Alfred Cheney Johnston (known as “Cheney” to his friends and associates) (April 8, 1885 – April 17, 1971) was a New York City-based photographer known for his portraits of Ziegfeld Follies showgirls as well as of 1920s-30s actors and actresses.
Featuring the photographs of lovely, anonymous Ziegfeld Girls by Alfred Cheney Johnston, taken from the 1910s thru the 1940s.
The auditorium at Hyde Park Picture House in Leeds. Photograph: Tom Joy/Heritage Lottery Fund
A tiny cinema that opened in Leeds within months of the outbreak of the first world war, now believed to be the only one in the world still lit by gas, has won a £2.4m heritage lottery grant to restore historic features and open up its archives.
The Hyde Park Picture House is among a dozen sites receiving major grants, including William Morris’s beautiful Oxfordshire country home, Kelmscott Manor, where the flowers and wildlife inspired many of his designs.
Now owned by the local authority, the Grade II-listed Hyde Park still has 11 working gas lamps, though the imposing lantern on the facade, which is separately listed, was converted to electricity.
Its single-screen auditorium shows films every day, having seen off the competition of the giant jazz-age cinemas with their thousands of seats and luxurious facilities, the coming of television, and the more recent rise of out-of-town multiplexes.
A sign in the front reads “The world’s oldest junkyard jungle, here 80 years.”Old Car City contains over 4,000 classic cars from the mid century — most of them from year 1972 or older — strewn over 34 acres of forested property.
There are old Fords, big-finned Cadillacs and even the rare 1941 Mack milk truck.
Visiting all of them will take you over six miles of walking old-car-city.
The roots of Old Car City goes back to 1931 when the Lewis family opened a general store in a small town called White, formed only a few years earlier.
They sold various items ranging from clothing to car parts, tires, and gasoline.
When the United States entered World War II, and resources such as steel and tires became scarce, the Lewis family smartly added a scrapyard business.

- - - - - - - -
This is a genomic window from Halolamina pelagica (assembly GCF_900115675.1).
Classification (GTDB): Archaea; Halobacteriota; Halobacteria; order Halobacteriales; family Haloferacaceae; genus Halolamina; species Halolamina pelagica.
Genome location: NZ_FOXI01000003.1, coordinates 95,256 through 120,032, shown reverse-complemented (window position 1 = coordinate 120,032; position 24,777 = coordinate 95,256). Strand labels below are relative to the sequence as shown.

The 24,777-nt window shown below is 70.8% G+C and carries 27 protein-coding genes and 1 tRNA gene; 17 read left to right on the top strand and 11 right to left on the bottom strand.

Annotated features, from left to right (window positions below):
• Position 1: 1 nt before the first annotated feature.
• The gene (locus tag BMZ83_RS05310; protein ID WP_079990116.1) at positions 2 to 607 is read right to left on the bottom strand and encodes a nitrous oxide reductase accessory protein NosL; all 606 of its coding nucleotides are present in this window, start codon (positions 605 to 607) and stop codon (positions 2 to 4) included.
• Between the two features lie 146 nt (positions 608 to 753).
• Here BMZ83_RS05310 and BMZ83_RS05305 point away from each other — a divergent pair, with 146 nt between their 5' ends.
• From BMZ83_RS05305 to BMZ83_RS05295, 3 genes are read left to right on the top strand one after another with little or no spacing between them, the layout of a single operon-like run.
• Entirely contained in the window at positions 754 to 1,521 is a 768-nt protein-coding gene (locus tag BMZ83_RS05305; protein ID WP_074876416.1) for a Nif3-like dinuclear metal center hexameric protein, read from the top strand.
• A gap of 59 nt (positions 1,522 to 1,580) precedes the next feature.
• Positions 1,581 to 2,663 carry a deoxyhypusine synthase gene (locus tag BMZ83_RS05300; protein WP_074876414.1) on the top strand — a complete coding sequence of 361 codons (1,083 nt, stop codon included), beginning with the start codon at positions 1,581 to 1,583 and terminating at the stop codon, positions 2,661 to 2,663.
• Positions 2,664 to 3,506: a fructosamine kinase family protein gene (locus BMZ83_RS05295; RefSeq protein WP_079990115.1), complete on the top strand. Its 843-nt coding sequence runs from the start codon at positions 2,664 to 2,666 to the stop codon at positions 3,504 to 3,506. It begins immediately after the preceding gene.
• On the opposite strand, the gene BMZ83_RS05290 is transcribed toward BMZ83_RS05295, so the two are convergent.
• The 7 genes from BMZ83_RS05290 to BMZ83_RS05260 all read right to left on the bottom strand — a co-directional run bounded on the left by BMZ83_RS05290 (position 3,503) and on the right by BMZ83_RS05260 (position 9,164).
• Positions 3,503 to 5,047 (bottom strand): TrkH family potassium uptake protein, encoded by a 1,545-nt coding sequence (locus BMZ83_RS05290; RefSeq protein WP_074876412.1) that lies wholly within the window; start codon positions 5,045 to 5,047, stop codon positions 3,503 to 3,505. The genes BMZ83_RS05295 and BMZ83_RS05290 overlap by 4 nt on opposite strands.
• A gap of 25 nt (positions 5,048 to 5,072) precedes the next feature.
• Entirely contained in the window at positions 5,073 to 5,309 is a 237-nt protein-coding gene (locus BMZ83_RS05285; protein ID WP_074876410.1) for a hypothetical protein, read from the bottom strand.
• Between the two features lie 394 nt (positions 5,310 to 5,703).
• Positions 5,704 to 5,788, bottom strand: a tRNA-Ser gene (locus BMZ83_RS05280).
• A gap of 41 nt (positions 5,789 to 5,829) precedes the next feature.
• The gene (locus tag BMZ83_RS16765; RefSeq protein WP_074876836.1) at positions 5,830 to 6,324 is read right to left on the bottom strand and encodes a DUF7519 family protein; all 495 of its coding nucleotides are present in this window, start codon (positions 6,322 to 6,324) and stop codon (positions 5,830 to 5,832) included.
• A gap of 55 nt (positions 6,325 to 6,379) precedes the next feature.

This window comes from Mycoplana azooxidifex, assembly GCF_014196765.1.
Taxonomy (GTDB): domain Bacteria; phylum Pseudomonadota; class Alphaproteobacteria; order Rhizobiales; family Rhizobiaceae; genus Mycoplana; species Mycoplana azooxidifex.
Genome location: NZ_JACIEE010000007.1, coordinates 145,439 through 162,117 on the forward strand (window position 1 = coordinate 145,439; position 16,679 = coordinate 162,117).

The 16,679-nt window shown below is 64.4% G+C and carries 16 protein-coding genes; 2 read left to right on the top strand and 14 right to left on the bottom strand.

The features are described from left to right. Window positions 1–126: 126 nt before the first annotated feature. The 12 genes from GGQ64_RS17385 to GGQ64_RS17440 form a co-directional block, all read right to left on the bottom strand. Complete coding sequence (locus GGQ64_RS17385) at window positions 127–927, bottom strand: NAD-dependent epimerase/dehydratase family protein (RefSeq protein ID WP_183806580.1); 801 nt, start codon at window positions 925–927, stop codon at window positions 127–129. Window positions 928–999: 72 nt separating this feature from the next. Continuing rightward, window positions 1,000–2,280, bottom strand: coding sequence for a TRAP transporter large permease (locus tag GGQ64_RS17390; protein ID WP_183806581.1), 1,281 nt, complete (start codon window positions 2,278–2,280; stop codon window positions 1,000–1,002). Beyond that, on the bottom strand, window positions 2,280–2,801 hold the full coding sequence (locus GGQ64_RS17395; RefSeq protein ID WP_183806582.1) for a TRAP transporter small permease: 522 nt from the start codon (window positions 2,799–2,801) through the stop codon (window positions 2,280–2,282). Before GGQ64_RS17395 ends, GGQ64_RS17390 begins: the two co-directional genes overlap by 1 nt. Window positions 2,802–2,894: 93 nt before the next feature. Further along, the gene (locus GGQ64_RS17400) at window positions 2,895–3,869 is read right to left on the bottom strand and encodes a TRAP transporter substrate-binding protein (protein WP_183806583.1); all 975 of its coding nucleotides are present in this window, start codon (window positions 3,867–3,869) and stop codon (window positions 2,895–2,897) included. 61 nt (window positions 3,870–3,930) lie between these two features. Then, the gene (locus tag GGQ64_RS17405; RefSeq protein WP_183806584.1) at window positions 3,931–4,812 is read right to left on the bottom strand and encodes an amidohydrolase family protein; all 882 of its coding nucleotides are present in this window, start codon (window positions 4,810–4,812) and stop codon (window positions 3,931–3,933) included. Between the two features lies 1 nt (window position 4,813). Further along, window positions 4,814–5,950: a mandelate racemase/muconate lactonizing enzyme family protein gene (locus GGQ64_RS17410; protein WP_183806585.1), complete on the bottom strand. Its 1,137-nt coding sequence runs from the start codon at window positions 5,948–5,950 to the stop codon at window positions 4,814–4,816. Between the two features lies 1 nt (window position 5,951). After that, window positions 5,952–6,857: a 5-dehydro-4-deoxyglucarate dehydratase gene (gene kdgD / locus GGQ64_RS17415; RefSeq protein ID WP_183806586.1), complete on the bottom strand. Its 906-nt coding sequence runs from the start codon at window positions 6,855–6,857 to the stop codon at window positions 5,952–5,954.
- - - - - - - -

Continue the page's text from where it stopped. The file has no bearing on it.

They bought junk cars, scrapped them and sold the parts. By the late 1940s, the general store had turned into a full fledged auto salvage yard.
It was in this environment that Dean Lewis, the current owner of Old Car City, was born.Dean spent his entire childhood playing with the cars.
One day he is on the racetrack, the next day he is a school bus driver. “I drove ’em a million miles. Never moved an inch!,” he told CBS News.
Cars and trucks was all he knew. So when Dean finally acquired the business from his parents, in 1970, he had an entirely different plan.
Noted Psychologist Revealed as Author of Best-Selling ‘Wonder Woman,’” read the astonishing headline.
In the summer of 1942, a press release from the New York offices of All-American Comics turned up at newspapers, magazines and radio stations all over the United States.
The identity of Wonder Woman’s creator had been “at first kept secret,” it said, but the time had come to make a shocking announcement: “the author of ‘Wonder Woman’ is Dr. William Moulton Marston, internationally famous psychologist.” The truth about Wonder Woman had come out at last.
Or so, at least, it was made to appear. But, really, the name of Wonder Woman’s creator was the least of her secrets.
Wonder Woman is the most popular female comic-book superhero of all time.
Aside from Superman and Batman, no other comic-book character has lasted as long.
Generations of girls have carried their sandwiches to school in Wonder Woman lunchboxes. Like every other superhero, Wonder Woman has a secret identity.
Unlike every other superhero, she also has a secret history.
In one episode, a newspaper editor named Brown, desperate to discover Wonder Woman’s past, assigns a team of reporters to chase her down; she easily escapes them. Brown, gone half mad, is committed to a hospital.
Wonder Woman disguises herself as a nurse and brings him a scroll. “This parchment seems to be the history of that girl you call ‘Wonder Woman’!” she tells him. “A strange, veiled woman left it with me.” Brown leaps out of bed and races back to the city desk, where he cries out, parchment in hand, “Stop the presses! I’ve got the history of Wonder Woman!”
But Wonder Woman’s secret history isn’t written on parchment.
Instead, it lies buried in boxes and cabinets and drawers, in thousands of documents, housed in libraries, archives and collections spread all over the United States, including the private papers of creator Marston—papers that, before I saw them, had never before been seen by anyone outside of Marston’s family.
The veil that has shrouded Wonder Woman’s past for seven decades hides beneath it a crucial story about comic books and superheroes and censorship and feminism.
As Marston once put it, “Frankly, Wonder Woman is psychological propaganda for the new type of woman who, I believe, should rule the world.”